Before the Crock-Pot was a household name, it was called the Naxon Beanery and offered a more specific, bean-centric purpose patented by prolific inventor Irving Naxon. The Beanery originally was intended for a Jewish stew of meat and beans, which is slowly cooked on Fridays in preparation for the Sabbath. It also helped millions of Church-goers have a meal to come home to after Sunday church.
The “bean pot” never caught on with the masses, so in 1970, Naxon sold his device to Rival Manufacturing. The Kansas City company already was famous for kitchen gadgets such as the Juice-O-Mat juicer and the Knife-O-Mat sharpener. Purchasing the slow cooker was an afterthought for Rival.
“No one paid any attention to it,” Rival president Isidore Miller said in 1981. “We almost forgot about it.”
Miller handed the Beanery over to Rival’s test kitchen, where an employee named Marilyn Neill had an immediate epiphany: This can cook way more than just beans. “From that point on, I believe they gave those home economists in the test kitchen a lot more attention than they ever did before,” said Roxanne Wyss, a former Rival home economist.
The renamed Crock-Pot made its official debut in 1971 at the National Housewares Show in Chicago, sharply dressed up in colors like avocado and harvest gold. Print ads and television commercials flaunted the Crock-Pot as a miraculous, time-saving device, assuring women in no uncertain terms: You can have it all. The pitch worked. Crock-Pot sales hit $2 million the first year it was introduced. Four years later, that number exploded to $93 million.
“When a company comes up with a product like a Crock-Pot, those are kind of a once-in-a-lifetime product development for a corporation,” Wyss told a local radio station. “And it does then put a tremendous amount of pressure and weight on that home economics department.”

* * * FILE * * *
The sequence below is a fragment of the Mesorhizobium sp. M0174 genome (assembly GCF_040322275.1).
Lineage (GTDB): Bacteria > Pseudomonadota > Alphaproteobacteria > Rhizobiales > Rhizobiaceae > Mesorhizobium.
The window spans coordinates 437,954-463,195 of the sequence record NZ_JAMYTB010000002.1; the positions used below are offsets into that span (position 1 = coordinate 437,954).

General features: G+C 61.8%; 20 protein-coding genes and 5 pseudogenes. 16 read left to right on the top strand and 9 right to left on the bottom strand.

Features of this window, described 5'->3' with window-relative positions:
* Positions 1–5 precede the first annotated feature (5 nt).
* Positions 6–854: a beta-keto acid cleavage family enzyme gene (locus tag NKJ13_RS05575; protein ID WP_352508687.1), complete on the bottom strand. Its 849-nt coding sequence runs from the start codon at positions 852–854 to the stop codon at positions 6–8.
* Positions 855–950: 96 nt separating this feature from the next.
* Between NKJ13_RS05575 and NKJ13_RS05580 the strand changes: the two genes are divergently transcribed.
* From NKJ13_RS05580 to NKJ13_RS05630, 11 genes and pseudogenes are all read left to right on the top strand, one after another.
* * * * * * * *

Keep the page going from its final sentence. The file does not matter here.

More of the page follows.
The Crock-Pot came with its own cookbook
Rival’s home economists took on the task of teaching people how to use this novel appliance. The internet didn’t exist, of course, so employees like Wyss spent hours testing soups, stews and roasts for inclusion in the recipe book that accompanied each brand-new Crock-Pot.
“The food was probably Midwest in that you look at who was in those test kitchens,” said Kathy Moore, another former Rival home economist. “But at the same time, that was comforting, old-fashioned food. And beef stew transcends all of the United States.”
But the Crock-Pot was just one of Naxon’s over 200 inventions. You may have used the electric frying pan or the hula lamp, the predecessor of the Lava Lamp. If you’ve ever seen an electronic sign about merging traffic or watched New Year’s Eve in New York and seen the scrollers on Times Square broadcast as the ball drops you can thank the telesign–also invented by Naxon.
But for most, the Crock-Pot remains his signature creation. Half a century after its debut, nearly 12 million slow cookers are still purchased every year.
–Alan Goforth | Metro Voice
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